They travel backward across the synapse, where they encounter CB1 receptors. This allows them to act as a traffic cop by limiting the release of other neurotransmitters. They can control how these cells function by regulating how much neurotransmitter these cells do or do not release.
Where Are Cannabinoid Receptors Located?
Cannabinoid receptors are located throughout the body and can be found in the brain, organs, connective tissues, glands, and even in immune cells. There are two types of cannabinoid receptors: the CB1 and CB2 receptors.
CB1 receptors are densely located in the central nervous system including the neocortex, hippocampus, basal ganglia, amygdala, striatum, cerebellum, and hypothalamus.
CB2 receptors are mainly found on white blood cells, in the tonsils and in the spleen.
Photo by Robina Weermeijer
How Do Cannabinoid Receptors Work?
From giving you a euphoric high to helping your body reduce tension or inflammation to activating your body’s hunger response, cannabinoids affect these processes by bonding to cannabinoid receptors.
You may be familiar with nerve endings. Neurotransmitters are released and travel across synapses, to “communicate” with other nerve cells. Cannabinoid receptors also exist in nerve cells and various cells throughout the body.
When activated, these cells create endocannabinoids like anandamide and 2-arachidonylglycerol (2-AG) which travel backwards and attach to the cannabinoid receptors. When they bond to the cannabinoid receptors they manage neurotransmitter production and release.
They essentially act like dimmer switches that regulate how much neurotransmitter will get released by the cell.
Why Do We Have Cannabinoid Receptors?
We have cannabinoid receptors to manage homeostasis. Homeostasis is the equilibrium established in a body or biological system. Homeostasis governs our body temperature, energy levels, and neurological function.
CB1 cannabinoid receptors act like traffic cops and govern how much of a neurotransmitter a cell will release and absorb. CB2 cannabinoid receptors act similarly for our immune system and help our immune function.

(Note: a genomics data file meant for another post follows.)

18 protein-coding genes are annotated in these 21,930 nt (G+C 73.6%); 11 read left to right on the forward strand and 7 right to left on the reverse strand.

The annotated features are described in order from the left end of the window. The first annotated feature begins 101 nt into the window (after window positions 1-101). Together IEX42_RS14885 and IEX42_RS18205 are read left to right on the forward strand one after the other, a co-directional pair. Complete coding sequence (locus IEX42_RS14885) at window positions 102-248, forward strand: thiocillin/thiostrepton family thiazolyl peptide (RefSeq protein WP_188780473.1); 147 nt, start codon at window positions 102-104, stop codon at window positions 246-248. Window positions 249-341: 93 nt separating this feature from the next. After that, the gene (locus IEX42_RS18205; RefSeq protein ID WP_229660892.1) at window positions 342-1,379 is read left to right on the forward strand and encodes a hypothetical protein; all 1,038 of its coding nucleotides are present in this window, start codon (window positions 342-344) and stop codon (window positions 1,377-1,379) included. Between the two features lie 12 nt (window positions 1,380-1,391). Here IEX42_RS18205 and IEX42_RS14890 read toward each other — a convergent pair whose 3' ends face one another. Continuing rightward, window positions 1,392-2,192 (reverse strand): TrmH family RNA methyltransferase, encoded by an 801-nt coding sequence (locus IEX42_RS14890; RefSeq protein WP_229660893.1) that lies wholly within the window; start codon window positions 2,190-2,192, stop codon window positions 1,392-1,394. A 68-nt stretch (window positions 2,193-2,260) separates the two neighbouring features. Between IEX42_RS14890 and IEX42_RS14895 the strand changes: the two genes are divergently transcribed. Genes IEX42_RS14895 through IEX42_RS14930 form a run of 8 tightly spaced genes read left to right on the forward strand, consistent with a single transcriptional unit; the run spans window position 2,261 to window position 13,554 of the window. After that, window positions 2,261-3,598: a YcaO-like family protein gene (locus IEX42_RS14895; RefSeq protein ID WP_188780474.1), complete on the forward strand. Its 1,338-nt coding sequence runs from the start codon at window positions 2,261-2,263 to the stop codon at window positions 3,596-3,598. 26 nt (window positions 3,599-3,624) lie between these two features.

Cannabinoid receptors act like an up or down switch for many of our body functions. As we need to regulate our heat, hunger levels, and our response to disease, these cannabinoid receptors help engage with our body.
When you get too hot your body will trigger a response to cool you off. When you eat your body will let you know when you’re full. These responses are triggered by various small endocannabinoid system interactions.
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Is It Possible To Not Have Cannabinoid Receptors?
It is possible to not have some cannabinoid receptors but you do need them to live. So it’s not likely that someone would have absolutely no cannabinoid receptors.
You can develop memory loss and also many of these neurological issues are due to how cannabis can affect us. This is why we can end up developing a tolerance to weed. Your body will need more cannabis as you have less CB1 receptors.
Luckily, many of these neurological effects and drops in cannabinoid receptors are reversible when you stop using cannabis. This is why it’s often advisable to try a tolerance break. By taking a break from using cannabis, your body will reverse some of these subtle neurological effects. Your body will naturally begin replenishing CB1 receptors.
How Does Weed Affect Homeostasis?
The endocannabinoid system governs many homeostatic functions. Weed by its ability to engage with our endocannabinoid receptors can and turn up and down some of these functions. Weed can help increase the communication of our cells and help decrease inflammation which would actually improve homeostasis.